If you’ve never been to a nightclub before, allow me to paint you a quick picture: The lights are colourful yet dim, with the occasional flashing strobe. The bar is generally pressed against the far wall of the establishment, in which two or three baristas are scrambling to keep up with the onrush of orders shouted over the din, the disorganized exchange of sticky dollar bills, and the patrons who are thirsty for more than a vodka cranberry.
The bar, though every club-goer’s first stop, is not the main focus of The Club; rather, the main appeal of the room (and my main strategic focus) is the dance floor.
Here is where anyone can witness true nihilism at its finest.
Martin Heidegger defined “nihilism” as the result of single-minded fixation on one goal or aspect of human life at the expense of all else. Hyper-focusing on only one aspect of life amplifies not both its importance and its omnipresence in society, while allowing other potentially important values to fade to the periphery of human consciousness.
Dirk Leach observed nihilistic patterns in the monotonous and mindless routines involved in the mechanical labour he performed at an automobile manufacturing plant. A job that has been systematically standardized to maximize the speed and efficiency of the manufacturing process not only minimizes the importance of other facets of the workers’ skillsets (such as rest, creativity and/or communication skills), but also actively suppresses them, dulling the worker’s sensibilities and acuteness until he himself forgets they ever existed. For this reason, Leach specifies that nihilism hides in places where there is repetition, monotony, and too much of one thing, such as countless mechanical parts on an endless assembly line.
Having displaced what it deems “of no account”, the object of our current focus begins to lose any discernible meaning for us as well.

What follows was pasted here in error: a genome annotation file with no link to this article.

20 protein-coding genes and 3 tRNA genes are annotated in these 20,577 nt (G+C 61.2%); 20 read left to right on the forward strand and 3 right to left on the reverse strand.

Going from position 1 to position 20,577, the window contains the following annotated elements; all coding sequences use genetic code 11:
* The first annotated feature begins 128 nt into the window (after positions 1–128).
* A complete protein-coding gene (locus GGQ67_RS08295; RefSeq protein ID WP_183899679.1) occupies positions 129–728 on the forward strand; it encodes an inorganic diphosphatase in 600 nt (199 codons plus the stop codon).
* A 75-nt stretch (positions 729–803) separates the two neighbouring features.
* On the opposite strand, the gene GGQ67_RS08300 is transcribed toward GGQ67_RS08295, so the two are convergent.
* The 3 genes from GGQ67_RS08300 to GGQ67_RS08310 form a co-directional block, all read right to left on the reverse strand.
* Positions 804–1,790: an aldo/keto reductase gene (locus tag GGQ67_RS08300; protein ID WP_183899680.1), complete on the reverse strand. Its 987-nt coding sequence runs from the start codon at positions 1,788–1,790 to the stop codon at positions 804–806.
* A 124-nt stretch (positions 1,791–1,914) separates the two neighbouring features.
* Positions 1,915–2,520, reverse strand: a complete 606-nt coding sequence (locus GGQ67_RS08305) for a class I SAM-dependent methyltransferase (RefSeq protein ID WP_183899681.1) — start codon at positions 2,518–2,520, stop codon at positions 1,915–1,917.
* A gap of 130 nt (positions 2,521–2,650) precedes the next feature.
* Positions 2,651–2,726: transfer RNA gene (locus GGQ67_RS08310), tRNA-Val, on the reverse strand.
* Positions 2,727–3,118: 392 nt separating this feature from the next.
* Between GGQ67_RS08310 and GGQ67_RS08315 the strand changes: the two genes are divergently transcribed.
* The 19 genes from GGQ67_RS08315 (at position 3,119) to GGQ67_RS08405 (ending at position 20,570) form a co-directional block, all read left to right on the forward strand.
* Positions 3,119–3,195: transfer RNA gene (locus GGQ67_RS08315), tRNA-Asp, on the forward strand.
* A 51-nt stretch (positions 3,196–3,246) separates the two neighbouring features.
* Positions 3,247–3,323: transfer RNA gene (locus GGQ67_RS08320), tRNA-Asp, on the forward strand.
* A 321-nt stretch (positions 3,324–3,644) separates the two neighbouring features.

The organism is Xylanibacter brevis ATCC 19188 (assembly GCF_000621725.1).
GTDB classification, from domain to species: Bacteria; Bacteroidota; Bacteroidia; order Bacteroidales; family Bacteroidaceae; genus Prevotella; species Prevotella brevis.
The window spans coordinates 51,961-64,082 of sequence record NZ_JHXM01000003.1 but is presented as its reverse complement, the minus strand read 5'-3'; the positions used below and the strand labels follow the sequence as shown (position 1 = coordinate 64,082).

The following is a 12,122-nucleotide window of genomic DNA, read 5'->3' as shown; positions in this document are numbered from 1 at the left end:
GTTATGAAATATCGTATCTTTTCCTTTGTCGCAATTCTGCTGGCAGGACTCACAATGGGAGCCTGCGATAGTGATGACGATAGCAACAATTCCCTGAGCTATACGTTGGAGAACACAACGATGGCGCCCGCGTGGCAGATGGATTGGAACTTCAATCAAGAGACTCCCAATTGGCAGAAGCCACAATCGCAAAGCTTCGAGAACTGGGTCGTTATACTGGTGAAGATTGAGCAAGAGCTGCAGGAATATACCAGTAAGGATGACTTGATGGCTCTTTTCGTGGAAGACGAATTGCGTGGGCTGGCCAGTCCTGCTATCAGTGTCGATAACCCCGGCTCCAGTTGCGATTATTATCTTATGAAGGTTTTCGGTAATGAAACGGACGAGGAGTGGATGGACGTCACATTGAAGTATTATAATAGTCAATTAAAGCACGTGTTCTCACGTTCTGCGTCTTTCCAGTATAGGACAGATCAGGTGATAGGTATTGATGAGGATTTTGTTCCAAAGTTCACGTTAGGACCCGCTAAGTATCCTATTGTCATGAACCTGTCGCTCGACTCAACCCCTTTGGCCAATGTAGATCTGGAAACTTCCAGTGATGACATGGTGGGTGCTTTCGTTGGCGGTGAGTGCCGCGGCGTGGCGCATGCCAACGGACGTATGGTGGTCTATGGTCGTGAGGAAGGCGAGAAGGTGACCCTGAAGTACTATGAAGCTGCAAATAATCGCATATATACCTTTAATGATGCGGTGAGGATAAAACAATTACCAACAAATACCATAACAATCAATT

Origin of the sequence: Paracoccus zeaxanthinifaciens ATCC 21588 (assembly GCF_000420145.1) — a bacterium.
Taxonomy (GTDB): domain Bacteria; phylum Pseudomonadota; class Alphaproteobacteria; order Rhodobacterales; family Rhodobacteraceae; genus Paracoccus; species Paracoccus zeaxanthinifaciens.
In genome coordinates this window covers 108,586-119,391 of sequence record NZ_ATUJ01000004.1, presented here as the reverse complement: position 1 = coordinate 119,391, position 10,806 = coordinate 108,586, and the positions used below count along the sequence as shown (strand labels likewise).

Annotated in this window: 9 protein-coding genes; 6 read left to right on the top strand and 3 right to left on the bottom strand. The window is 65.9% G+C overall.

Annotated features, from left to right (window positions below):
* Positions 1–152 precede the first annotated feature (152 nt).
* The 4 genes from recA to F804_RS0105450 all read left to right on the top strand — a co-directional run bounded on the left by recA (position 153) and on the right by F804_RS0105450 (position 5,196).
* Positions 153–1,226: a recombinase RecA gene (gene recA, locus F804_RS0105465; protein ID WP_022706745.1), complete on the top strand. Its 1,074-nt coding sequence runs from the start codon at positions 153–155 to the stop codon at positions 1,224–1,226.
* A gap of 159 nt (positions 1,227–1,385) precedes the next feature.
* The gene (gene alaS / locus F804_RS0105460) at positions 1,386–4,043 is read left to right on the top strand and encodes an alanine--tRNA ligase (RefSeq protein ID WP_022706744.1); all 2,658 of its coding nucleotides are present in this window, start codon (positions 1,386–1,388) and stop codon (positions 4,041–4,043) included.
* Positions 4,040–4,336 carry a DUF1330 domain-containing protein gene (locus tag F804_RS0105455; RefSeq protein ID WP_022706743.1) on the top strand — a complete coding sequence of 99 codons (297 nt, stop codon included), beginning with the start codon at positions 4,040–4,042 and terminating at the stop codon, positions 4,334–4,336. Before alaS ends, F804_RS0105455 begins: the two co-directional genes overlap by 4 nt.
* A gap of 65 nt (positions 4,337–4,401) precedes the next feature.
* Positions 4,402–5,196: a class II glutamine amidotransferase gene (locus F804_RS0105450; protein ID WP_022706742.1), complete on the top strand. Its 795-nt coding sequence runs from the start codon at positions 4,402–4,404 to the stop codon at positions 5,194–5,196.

Similar claims have been made that the modern, industrial world makes us nihilistically oblivious to the omnipresence of technology and environmental destruction around us. The image below, a screen grab from Godfrey Reggio’s experimental 1980s film, Koyaanisqatsi, shows happy-go-lucky sunbathers frolicking in the shadow of a huge nuclear power plant.
I agree with Reggio, but add that Heidegger and Leach’s notion of nihilism has also shaped the experience and expectations of nightlife frequenters. As any club-goer could tell you, the club attracts a LOT of one thing: people. Neglecting to enforce the capacity restrictions on club entrance, money-hungry bouncers often usher in hundreds of patrons to the point where people need to hold on tightly to their friends so they don’t get separated while weaving through a seemingly endless throng of overheated human bodies.
Simply lining up to get to a bathroom can take up most of the night.
The deprivation of privacy is the first element of nihilism in the club, as it conditions club-goers’ expectations: like at a rave, the club’s crowdedness breeds a new kind of partier: one who not only can survive without needing privacy, but also has an aversion to it.
We are a generation of extroverts who thrive in social situations and feed off anyone’s company except their own. Those same people who complain about an over-crowded dance floor are often the first to leave if there are “not enough people there”. To further prove my point, female bathrooms and even stalls, arguably the only designated private place in the club, are often occupied by multiple girls at once. So much for the “privy”.